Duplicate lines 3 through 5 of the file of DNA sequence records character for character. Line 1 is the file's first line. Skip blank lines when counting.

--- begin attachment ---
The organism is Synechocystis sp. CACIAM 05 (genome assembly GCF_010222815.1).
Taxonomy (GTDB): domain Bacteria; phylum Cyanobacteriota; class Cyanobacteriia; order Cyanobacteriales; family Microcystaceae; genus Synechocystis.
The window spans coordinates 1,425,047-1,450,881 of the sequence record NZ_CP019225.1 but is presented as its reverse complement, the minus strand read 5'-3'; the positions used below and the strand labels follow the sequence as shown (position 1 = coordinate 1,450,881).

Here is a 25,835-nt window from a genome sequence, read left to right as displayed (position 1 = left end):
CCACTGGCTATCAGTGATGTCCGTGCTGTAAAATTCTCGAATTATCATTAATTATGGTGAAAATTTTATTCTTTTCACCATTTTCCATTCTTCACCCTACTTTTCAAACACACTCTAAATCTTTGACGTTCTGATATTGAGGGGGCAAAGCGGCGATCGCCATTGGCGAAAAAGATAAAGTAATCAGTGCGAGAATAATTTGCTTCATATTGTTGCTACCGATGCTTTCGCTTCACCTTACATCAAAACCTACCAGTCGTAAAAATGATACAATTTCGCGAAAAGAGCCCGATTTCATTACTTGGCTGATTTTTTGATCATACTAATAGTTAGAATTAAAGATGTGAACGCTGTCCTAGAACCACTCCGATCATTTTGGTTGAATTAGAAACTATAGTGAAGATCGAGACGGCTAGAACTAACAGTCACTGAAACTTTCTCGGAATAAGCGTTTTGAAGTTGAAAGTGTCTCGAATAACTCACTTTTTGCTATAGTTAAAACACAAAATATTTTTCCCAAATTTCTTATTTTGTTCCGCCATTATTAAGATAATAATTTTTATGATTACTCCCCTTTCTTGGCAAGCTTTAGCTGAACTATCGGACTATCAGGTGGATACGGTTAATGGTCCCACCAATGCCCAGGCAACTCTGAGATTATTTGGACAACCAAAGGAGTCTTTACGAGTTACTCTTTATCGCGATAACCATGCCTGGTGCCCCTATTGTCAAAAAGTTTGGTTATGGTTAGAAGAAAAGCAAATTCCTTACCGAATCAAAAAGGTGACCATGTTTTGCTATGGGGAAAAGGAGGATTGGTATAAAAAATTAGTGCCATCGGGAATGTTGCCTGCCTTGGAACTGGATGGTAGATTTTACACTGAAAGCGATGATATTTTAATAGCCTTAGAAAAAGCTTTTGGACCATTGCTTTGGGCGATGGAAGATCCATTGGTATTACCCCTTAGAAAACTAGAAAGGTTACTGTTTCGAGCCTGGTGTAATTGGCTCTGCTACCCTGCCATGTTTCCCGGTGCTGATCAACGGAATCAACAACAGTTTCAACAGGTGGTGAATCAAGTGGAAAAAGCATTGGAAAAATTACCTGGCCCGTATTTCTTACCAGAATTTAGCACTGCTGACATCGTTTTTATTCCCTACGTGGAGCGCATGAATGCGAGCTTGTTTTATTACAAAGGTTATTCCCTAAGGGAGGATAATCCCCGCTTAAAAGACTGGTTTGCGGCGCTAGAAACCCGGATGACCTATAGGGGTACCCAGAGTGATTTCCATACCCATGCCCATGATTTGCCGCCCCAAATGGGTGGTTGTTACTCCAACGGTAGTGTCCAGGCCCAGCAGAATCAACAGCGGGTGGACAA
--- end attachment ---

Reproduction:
The window spans coordinates 1,425,047-1,450,881 of the sequence record NZ_CP019225.1 but is presented as its reverse complement, the minus strand read 5'-3'; the positions used below and the strand labels follow the sequence as shown (position 1 = coordinate 1,450,881).

Here is a 25,835-nt window from a genome sequence, read left to right as displayed (position 1 = left end):
CCACTGGCTATCAGTGATGTCCGTGCTGTAAAATTCTCGAATTATCATTAATTATGGTGAAAATTTTATTCTTTTCACCATTTTCCATTCTTCACCCTACTTTTCAAACACACTCTAAATCTTTGACGTTCTGATATTGAGGGGGCAAAGCGGCGATCGCCATTGGCGAAAAAGATAAAGTAATCAGTGCGAGAATAATTTGCTTCATATTGTTGCTACCGATGCTTTCGCTTCACCTTACATCAAAACCTACCAGTCGTAAAAATGATACAATTTCGCGAAAAGAGCCCGATTTCATTACTTGGCTGATTTTTTGATCATACTAATAGTTAGAATTAAAGATGTGAACGCTGTCCTAGAACCACTCCGATCATTTTGGTTGAATTAGAAACTATAGTGAAGATCGAGACGGCTAGAACTAACAGTCACTGAAACTTTCTCGGAATAAGCGTTTTGAAGTTGAAAGTGTCTCGAATAACTCACTTTTTGCTATAGTTAAAACACAAAATATTTTTCCCAAATTTCTTATTTTGTTCCGCCATTATTAAGATAATAATTTTTATGATTACTCCCCTTTCTTGGCAAGCTTTAGCTGAACTATCGGACTATCAGGTGGATACGGTTAATGGTCCCACCAATGCCCAGGCAACTCTGAGATTATTTGGACAACCAAAGGAGTCTTTACGAGTTACTCTTTATCGCGATAACCATGCCTGGTGCCCCTATTGTCAAAAAGTTTGGTTATGGTTAGAAGAAAAGCAAATTCCTTACCGAATCAAAAAGGTGACCATGTTTTGCTATGGGGAAAAGGAGGATTGGTATAAAAAATTAGTGCCATCGGGAATGTTGCCTGCCTTGGAACTGGATGGTAGATTTTACACTGAAAGCGATGATATTTTAATAGCCTTAGAAAAAGCTTTTGGACCATTGCTTTGGGCGATGGAAGATCCATTGGTATTACCCCTTAGAAAACTAGAAAGGTTACTGTTTCGAGCCTGGTGTAATTGGCTCTGCTACCCTGCCATGTTTCCCGGTGCTGATCAACGGAATCAACAACAGTTTCAACAGGTGGTGAATCAAGTGGAAAAAGCATTGGAAAAATTACCTGGCCCGTATTTCTTACCAGAATTTAGCACTGCTGACATCGTTTTTATTCCCTACGTGGAGCGCATGAATGCGAGCTTGTTTTATTACAAAGGTTATTCCCTAAGGGAGGATAATCCCCGCTTAAAAGACTGGTTTGCGGCGCTAGAAACCCGGATGACCTATAGGGGTACCCAGAGTGATTTCCATACCCATGCCCATGATTTGCCGCCCCAAATGGGTGGTTGTTACTCCAACGGTAGTGTCCAGGCCCAGCAGAATCAACAGCGGGTGGACAA